Yet “The Specials,” in the end, is not a very compelling movie. It’s arduous and rambling and repetitive; it skitters across the surface of the story it’s telling. The film lacks a vibrant structure, but more than that, it never brings us close to the people it shows us. Despite the clear devotion of the filmmakers, the autistic figures in the film are viewed from a nagging distance — most of them are scarcely developed as characters, even on their own troubled terms. The movie opens with a girl named Emilie dashing through the streets, screaming and knocking people over, as if she were some delinquent banshee crying out for help (and as if the Dardenne brothers were trying to make an action film). The camera stays glued to her, begging for our investment. Yet once this showpiece sequence is over, the film loses all interest in Emilie, even when she pops up in Bruno’s shelter. I felt like she was being morally abandoned.
A couple of the autistic characters are given a healthy amount of screen time, but that only makes it more frustrating that they remain one-note figures. Joseph, played by Benjamin Lesieur, is a functional obsessive whose anxieties cause him to compulsively set off the alarm whenever he’s riding the Metro. He also has a problematic relationship with his mother, who he keeps threatening to hit, but the filmmakers, in treating this as borderline comedy, fail to give Joseph any layers. Lesieur, who looks like a fusion of Gerard Depardieu and Mason Reese, has a compelling presence, but Joseph, even as we get to “know” him, remains the same nattering superficial joker-doofus in every scene.
The same sort of thing is true, only more so, with Valentin (Marco Locatelli), the most violent and tormented of the characters. He’s a preteen strapped into protective headgear to keep him from banging his head against the wall, and that armor is disturbing to behold; he’s like the character in the self-help cult of Todd Haynes’ “Safe” who never removed his masked body suit. It feels daring to put a character like this one on screen, but though there are vivid scenes where we see how hard Valentin is to manage, the film never gives us a sense of who he is when he’s not in the grip of a tantrum. I’m not suggesting that such a thing could have been communicated verbally. But Nakache and Toledano work in such an “objective” way that their camera scarcely probes what’s in front of it.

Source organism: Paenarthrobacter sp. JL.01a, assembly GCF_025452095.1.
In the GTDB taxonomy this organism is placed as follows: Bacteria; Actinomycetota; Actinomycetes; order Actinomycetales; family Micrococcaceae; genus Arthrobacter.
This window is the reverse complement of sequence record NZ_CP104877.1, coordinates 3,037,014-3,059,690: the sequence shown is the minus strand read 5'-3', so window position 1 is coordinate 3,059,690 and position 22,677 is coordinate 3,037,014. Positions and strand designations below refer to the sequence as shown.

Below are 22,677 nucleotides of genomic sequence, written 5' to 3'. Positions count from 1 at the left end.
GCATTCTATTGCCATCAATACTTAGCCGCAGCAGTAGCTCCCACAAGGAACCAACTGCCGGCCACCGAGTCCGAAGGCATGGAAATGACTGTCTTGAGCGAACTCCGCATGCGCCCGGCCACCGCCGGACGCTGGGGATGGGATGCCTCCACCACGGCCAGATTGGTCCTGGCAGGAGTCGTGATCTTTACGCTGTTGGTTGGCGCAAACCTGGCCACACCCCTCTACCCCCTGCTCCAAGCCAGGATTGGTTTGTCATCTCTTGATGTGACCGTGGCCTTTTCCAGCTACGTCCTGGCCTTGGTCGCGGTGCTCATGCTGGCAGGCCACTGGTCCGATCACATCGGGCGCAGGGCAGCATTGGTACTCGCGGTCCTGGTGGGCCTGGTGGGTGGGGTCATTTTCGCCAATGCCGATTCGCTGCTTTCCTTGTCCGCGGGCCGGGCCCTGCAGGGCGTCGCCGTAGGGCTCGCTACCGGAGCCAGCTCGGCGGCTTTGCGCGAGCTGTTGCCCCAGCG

That includes the lives of the caretakers. Bruno is partners with Malik (Reda Kateb), who runs his own organization for non-autistic children from deprived backgrounds (he’s based on the real-life figure of Daoud Tatou), and these two are at the center of the movie’s drama. The trouble is, “The Specials” doesn’t have much drama. Who is Bruno? He’s a loner who goes on occasional blind dates (where he says inept things such as “I like divorcees”), and despite Cassel’s committed presence, he remains a bit obtuse as a character. “The Specials” is built around the face-off between Bruno and the inspectors (Frederic Pierrot and Suliane Brahim) who are investigating his organization for the state agency IGAS. This should have been a conflict that built and fused and exploded. Instead, it’s simply presented. Should Bruno’s organization be allowed to exist? Of course; he’s taking in the people no one else wants. But as valiant a mission as that is, “The Specials” feels like an editorial posing as a movie. (RTRS)
By Owen Gleiberman